Written by Maggie
Mar 04 2021
The Wollemi pine, scientific name Wollemia nobilis, a strange-looking tree, is one of the world's oldest species, previously only known from fossils that are 120 million years old. In 1994, living plants were discovered. They have a peculiar chocolate foam-like bark, multiple trunks and fern-like leaves growing in spirals. They can grow up to 125 feet tall.
Wollemi pine belongs to the Australian family, whose close relatives include Kauri, Norfolk Island fir, and Australian. In 1994, the discovery of the Wollemi pine caused a major shock in the botanical community because the species had been considered extinct and was known to botanists only from fossils of the species, which date back 91 million years and disappeared about 2 million years ago.
|Botanical Name||Wollemia nobilis|
|Common Names||wollemi pine|
|Plant Type||Needled evergreen|
Height: 80.00 to 130.00 feet
Spread: 40.00 to 65.00 feet
|Natural Range||New South Wales|
Wollemi pine is an evergreen plant with trees as high as 25-40 meters. The bark is very distinctive, dark brown and knotty. It is ready to germinate, and most are multistem or stem sprouted from old fir trees. Over the years, each branch terminates on a pinecone or stops growing. Then the branch dies and new branches grow out of the main bud.
Wollemi pine leaves are flat, about 3 -- 8 cm long and 2 -- 5 mm wide. They are arranged spirally on the branches, twisted at the bottom as if in flat groups of two or four.
Seeds of Wollemi pine are green, tapered, about 6 -- 12 cm long and 5 -- 10 cm in diameter, and mature about 18 -- 20 months after pollination. Wollemi pine falls off and release seeds when they are mature. The male cones (pollen) are slender cones, about 5 -- 11 cm long and 1 -- 2 cm wide.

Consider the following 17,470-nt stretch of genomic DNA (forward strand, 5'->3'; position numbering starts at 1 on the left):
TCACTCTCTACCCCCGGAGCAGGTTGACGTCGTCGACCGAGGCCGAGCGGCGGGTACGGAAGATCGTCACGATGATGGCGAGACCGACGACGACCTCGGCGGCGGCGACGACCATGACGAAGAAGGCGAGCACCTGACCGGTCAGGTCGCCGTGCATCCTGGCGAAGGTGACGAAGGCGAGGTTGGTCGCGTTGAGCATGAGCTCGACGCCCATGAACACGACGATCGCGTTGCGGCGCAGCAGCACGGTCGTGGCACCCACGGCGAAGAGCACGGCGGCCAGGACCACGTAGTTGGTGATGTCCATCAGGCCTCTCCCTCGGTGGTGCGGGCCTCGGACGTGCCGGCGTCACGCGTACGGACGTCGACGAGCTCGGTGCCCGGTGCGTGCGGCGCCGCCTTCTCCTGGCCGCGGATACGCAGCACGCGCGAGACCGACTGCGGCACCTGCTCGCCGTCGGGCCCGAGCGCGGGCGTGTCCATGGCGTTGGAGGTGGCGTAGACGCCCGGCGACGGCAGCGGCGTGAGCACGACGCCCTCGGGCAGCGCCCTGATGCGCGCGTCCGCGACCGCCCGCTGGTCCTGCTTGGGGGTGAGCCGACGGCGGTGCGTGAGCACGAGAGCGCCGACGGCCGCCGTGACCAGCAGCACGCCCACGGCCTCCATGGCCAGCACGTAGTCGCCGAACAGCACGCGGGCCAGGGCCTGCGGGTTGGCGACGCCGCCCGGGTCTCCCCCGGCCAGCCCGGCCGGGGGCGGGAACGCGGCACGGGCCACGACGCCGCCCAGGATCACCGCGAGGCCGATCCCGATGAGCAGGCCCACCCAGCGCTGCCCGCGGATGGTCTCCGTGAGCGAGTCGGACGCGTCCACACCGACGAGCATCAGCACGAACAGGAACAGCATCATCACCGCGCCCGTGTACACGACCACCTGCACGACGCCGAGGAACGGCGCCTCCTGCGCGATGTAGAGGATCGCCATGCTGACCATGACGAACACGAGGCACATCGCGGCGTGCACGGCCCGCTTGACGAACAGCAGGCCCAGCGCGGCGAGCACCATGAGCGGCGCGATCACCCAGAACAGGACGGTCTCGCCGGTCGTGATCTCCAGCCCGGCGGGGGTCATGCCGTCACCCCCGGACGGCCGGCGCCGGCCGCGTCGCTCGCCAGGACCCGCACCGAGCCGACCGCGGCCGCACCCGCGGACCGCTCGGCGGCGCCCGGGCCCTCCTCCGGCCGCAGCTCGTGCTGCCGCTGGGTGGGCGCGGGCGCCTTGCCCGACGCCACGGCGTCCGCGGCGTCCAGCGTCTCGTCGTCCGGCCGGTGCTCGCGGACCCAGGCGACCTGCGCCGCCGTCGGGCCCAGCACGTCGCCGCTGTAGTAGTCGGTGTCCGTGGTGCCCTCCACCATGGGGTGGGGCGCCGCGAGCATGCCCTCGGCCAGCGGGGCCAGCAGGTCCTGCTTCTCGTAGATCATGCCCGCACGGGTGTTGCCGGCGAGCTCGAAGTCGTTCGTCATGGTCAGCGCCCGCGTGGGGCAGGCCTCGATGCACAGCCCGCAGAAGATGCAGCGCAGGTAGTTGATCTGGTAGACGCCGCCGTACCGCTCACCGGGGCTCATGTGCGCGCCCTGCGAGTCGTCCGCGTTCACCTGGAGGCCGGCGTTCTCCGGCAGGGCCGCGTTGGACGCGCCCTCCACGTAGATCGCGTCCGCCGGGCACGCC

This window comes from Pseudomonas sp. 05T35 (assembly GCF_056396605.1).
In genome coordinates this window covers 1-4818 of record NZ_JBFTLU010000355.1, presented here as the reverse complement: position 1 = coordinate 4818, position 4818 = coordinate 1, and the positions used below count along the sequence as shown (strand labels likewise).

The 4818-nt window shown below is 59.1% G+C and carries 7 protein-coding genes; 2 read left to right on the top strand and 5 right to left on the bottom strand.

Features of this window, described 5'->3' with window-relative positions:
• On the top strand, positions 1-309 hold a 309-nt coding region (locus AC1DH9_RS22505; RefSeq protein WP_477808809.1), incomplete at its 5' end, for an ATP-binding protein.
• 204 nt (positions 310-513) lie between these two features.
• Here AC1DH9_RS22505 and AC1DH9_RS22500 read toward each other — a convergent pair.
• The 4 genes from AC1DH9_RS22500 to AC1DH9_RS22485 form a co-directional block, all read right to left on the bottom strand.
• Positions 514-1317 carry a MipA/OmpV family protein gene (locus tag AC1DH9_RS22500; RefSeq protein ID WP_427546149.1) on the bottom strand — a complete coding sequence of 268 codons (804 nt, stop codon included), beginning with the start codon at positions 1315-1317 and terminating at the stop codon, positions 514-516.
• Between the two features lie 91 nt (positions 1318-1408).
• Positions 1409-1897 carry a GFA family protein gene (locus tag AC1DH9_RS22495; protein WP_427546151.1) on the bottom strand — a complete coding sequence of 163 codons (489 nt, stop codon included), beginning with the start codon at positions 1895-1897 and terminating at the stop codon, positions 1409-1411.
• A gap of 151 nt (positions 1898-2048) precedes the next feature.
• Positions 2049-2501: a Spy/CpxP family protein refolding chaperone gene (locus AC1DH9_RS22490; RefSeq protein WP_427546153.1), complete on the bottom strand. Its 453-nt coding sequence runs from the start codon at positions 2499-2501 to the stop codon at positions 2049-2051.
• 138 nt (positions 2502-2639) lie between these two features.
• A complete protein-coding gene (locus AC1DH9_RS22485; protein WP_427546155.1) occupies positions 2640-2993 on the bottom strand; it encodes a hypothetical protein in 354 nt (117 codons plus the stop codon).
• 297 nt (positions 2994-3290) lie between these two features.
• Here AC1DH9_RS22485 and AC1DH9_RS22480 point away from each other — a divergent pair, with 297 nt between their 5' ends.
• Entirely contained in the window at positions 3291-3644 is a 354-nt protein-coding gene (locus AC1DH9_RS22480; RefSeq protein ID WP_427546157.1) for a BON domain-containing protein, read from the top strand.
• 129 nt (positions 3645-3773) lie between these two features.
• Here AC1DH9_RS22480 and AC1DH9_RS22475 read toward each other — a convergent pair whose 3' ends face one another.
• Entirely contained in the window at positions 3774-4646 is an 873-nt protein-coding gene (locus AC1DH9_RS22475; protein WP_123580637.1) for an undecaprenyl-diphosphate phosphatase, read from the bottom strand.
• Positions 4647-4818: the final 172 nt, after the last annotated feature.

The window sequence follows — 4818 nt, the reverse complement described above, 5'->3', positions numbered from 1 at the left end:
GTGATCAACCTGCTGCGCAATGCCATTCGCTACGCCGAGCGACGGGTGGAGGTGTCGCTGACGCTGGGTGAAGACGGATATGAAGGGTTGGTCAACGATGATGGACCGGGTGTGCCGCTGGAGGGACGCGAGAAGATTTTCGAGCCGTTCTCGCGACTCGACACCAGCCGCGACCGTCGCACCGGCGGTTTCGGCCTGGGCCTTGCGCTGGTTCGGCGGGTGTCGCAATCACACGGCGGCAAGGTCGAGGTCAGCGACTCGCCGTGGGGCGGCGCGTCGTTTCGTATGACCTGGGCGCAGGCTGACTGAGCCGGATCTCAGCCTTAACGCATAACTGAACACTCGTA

Wollemi pine is a plant well adapted to cold and cold conditions. Wollemi pine can withstand -5℃ to 45℃ and can survive at -12℃. It can also survive in sun and shade.
Wollemi pine is found in Australia, New Zealand and Antarctica.
The Wollemi Pine currently has only about 40 adult Wollemi Pines and 200 seedlings in the Wollemi Pine National Park in New South Wales, about 200 km northwest of Sydney.
The Wollemi pine, like other Australian trees, is susceptible to the pathogenic fungus Phytophthora Cinnamomum, which prevents it from being a timber provider.
Wollemi pine belongs to the Australpine family, whose close relatives include Kauri, Norfolk Island fir, and Australpine.
Since 1 April 2006, a Wollemi Pine Breeding Program has been implemented in Australia, starting from botanical gardens to commercial areas. Wollemi Pine was sold to the United States in December 2006 and to other countries during 2006. Whether planted in pots or Flower beds, it is an ornamental tree.